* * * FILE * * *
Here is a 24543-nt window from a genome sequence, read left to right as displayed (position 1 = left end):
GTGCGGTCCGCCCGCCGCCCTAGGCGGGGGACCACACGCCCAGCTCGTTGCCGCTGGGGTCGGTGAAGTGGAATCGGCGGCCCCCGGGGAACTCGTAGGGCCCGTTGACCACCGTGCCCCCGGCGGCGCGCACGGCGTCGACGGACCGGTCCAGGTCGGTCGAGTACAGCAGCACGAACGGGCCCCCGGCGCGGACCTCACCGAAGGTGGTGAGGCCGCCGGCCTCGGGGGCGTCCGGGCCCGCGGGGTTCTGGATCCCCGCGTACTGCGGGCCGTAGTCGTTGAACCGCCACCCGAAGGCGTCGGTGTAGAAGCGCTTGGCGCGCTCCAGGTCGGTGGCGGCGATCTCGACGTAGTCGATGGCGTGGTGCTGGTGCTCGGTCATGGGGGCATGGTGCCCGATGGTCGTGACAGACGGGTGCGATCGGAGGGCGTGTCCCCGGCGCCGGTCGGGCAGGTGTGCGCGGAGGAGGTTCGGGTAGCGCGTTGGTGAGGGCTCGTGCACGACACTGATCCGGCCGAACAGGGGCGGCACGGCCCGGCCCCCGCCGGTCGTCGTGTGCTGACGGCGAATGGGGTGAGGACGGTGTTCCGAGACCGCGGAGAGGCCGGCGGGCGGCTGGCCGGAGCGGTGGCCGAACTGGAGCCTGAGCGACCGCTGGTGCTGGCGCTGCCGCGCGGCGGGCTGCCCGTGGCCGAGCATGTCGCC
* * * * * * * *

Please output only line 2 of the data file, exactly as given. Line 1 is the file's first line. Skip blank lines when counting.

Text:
GTGCGGTCCGCCCGCCGCCCTAGGCGGGGGACCACACGCCCAGCTCGTTGCCGCTGGGGTCGGTGAAGTGGAATCGGCGGCCCCCGGGGAACTCGTAGGGCCCGTTGACCACCGTGCCCCCGGCGGCGCGCACGGCGTCGACGGACCGGTCCAGGTCGGTCGAGTACAGCAGCACGAACGGGCCCCCGGCGCGGACCTCACCGAAGGTGGTGAGGCCGCCGGCCTCGGGGGCGTCCGGGCCCGCGGGGTTCTGGATCCCCGCGTACTGCGGGCCGTAGTCGTTGAACCGCCACCCGAAGGCGTCGGTGTAGAAGCGCTTGGCGCGCTCCAGGTCGGTGGCGGCGATCTCGACGTAGTCGATGGCGTGGTGCTGGTGCTCGGTCATGGGGGCATGGTGCCCGATGGTCGTGACAGACGGGTGCGATCGGAGGGCGTGTCCCCGGCGCCGGTCGGGCAGGTGTGCGCGGAGGAGGTTCGGGTAGCGCGTTGGTGAGGGCTCGTGCACGACACTGATCCGGCCGAACAGGGGCGGCACGGCCCGGCCCCCGCCGGTCGTCGTGTGCTGACGGCGAATGGGGTGAGGACGGTGTTCCGAGACCGCGGAGAGGCCGGCGGGCGGCTGGCCGGAGCGGTGGCCGAACTGGAGCCTGAGCGACCGCTGGTGCTGGCGCTGCCGCGCGGCGGGCTGCCCGTGGCCGAGCATGTCGCC